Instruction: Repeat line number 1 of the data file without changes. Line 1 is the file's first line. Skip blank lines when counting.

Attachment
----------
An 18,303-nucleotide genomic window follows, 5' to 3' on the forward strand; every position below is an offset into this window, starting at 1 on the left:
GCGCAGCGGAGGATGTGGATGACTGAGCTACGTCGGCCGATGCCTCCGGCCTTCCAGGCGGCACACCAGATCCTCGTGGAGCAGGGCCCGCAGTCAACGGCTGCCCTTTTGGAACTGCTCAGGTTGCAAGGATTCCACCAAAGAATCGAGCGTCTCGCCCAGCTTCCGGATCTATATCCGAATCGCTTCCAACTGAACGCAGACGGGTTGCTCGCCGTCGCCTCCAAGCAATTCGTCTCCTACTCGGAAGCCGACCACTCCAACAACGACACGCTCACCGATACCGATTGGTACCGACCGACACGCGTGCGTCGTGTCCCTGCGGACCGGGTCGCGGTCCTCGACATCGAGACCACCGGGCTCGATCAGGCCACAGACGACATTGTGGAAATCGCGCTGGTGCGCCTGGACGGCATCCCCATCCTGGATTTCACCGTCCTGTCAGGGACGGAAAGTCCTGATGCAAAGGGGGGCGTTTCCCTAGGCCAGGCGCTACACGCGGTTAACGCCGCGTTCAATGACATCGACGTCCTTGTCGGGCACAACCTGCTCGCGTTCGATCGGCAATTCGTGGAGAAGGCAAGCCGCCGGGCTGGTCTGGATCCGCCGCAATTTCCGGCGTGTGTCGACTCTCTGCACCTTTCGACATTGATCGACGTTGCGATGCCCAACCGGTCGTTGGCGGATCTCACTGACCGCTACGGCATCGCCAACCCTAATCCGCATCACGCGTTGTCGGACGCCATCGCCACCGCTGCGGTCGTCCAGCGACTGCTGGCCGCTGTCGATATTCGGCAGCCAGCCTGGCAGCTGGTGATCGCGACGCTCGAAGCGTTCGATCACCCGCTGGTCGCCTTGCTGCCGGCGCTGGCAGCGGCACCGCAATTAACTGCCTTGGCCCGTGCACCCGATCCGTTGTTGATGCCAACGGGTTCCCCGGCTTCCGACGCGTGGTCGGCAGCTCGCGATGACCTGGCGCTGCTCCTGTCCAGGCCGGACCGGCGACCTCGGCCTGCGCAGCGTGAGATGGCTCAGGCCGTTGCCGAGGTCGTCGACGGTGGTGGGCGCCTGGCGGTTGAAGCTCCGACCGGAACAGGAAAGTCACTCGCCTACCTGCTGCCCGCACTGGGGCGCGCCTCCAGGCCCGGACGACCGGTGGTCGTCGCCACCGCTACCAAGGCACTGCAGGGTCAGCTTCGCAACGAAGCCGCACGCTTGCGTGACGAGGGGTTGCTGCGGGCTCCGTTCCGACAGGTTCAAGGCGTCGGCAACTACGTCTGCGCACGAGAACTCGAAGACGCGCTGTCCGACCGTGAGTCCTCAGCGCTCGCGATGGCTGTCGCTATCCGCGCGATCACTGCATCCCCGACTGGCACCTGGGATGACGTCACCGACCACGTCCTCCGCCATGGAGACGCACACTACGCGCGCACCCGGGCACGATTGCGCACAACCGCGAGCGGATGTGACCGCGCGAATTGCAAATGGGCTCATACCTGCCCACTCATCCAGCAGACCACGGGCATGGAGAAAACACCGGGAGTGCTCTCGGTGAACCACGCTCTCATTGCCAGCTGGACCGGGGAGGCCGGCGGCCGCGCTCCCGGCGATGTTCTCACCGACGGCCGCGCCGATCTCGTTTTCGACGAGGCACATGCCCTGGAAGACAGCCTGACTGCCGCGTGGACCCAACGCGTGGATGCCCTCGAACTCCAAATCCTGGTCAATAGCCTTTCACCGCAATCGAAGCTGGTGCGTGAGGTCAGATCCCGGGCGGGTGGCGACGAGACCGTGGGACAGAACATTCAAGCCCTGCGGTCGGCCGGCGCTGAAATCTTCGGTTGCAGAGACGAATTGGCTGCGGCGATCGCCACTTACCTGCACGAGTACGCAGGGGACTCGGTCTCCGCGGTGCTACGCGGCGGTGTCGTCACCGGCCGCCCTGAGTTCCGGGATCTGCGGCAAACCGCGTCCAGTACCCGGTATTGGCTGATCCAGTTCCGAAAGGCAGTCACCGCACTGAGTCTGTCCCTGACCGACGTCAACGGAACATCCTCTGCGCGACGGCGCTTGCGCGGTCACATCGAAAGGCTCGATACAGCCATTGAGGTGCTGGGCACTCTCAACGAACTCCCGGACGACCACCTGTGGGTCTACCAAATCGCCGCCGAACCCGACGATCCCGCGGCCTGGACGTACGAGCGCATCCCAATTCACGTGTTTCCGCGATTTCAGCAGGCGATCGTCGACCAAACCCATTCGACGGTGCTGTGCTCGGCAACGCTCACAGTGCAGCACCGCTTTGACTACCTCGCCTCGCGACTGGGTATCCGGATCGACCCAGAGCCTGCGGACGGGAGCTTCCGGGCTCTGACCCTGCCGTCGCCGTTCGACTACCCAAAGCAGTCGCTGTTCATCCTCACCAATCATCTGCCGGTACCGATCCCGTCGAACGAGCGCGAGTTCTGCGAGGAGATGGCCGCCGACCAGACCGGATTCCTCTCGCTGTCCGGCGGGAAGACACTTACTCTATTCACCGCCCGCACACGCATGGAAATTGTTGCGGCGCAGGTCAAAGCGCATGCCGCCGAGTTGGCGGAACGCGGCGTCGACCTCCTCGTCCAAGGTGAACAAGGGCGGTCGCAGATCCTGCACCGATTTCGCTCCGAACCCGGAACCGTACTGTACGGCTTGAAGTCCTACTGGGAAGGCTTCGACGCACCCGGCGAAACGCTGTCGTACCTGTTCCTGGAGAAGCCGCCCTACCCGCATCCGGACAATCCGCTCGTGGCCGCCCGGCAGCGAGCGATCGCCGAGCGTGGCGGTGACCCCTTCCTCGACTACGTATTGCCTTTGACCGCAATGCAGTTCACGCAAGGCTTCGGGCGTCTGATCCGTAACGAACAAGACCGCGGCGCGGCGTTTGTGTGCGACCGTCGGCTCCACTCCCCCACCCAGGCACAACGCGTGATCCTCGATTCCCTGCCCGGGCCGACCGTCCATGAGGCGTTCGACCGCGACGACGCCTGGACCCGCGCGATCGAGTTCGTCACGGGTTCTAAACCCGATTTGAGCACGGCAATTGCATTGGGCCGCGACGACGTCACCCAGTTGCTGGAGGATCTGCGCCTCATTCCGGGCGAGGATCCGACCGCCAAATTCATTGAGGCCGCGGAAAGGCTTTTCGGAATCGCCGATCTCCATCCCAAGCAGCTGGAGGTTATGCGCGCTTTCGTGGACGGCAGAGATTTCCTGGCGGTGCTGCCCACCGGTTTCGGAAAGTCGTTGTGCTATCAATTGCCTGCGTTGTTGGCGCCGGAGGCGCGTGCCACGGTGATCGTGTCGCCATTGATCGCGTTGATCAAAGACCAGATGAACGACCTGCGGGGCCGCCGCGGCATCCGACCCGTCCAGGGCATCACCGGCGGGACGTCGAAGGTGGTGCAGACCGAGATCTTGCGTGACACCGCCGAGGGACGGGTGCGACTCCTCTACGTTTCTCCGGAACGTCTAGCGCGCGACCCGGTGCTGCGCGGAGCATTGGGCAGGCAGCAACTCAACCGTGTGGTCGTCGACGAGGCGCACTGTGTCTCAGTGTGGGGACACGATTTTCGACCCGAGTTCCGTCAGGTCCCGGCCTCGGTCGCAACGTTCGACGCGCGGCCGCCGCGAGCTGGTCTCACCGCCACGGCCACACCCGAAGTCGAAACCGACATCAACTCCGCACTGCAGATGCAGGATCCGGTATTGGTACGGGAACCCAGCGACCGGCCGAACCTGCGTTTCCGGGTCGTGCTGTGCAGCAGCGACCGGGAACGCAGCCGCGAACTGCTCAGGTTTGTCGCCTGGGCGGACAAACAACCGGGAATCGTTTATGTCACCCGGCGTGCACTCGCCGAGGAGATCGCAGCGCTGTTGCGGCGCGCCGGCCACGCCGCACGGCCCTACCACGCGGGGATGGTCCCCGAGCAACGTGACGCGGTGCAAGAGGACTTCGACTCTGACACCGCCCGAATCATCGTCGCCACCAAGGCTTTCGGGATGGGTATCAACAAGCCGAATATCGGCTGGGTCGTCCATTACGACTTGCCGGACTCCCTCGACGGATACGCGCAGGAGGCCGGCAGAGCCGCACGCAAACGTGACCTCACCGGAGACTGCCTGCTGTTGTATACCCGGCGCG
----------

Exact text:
An 18,303-nucleotide genomic window follows, 5' to 3' on the forward strand; every position below is an offset into this window, starting at 1 on the left: